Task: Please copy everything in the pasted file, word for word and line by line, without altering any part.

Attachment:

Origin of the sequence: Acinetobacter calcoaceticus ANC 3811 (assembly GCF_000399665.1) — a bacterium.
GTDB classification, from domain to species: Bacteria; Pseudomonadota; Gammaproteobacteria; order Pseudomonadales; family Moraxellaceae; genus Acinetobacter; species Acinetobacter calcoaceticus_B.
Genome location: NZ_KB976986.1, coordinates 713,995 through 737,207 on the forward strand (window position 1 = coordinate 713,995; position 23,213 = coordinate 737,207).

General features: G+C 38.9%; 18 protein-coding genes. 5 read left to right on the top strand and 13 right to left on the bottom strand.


Origin of the sequence: Acinetobacter calcoaceticus ANC 3811 (assembly GCF_000399665.1) — a bacterium.
GTDB classification, from domain to species: Bacteria; Pseudomonadota; Gammaproteobacteria; order Pseudomonadales; family Moraxellaceae; genus Acinetobacter; species Acinetobacter calcoaceticus_B.
Genome location: NZ_KB976986.1, coordinates 713,995 through 737,207 on the forward strand (window position 1 = coordinate 713,995; position 23,213 = coordinate 737,207).

General features: G+C 38.9%; 18 protein-coding genes. 5 read left to right on the top strand and 13 right to left on the bottom strand.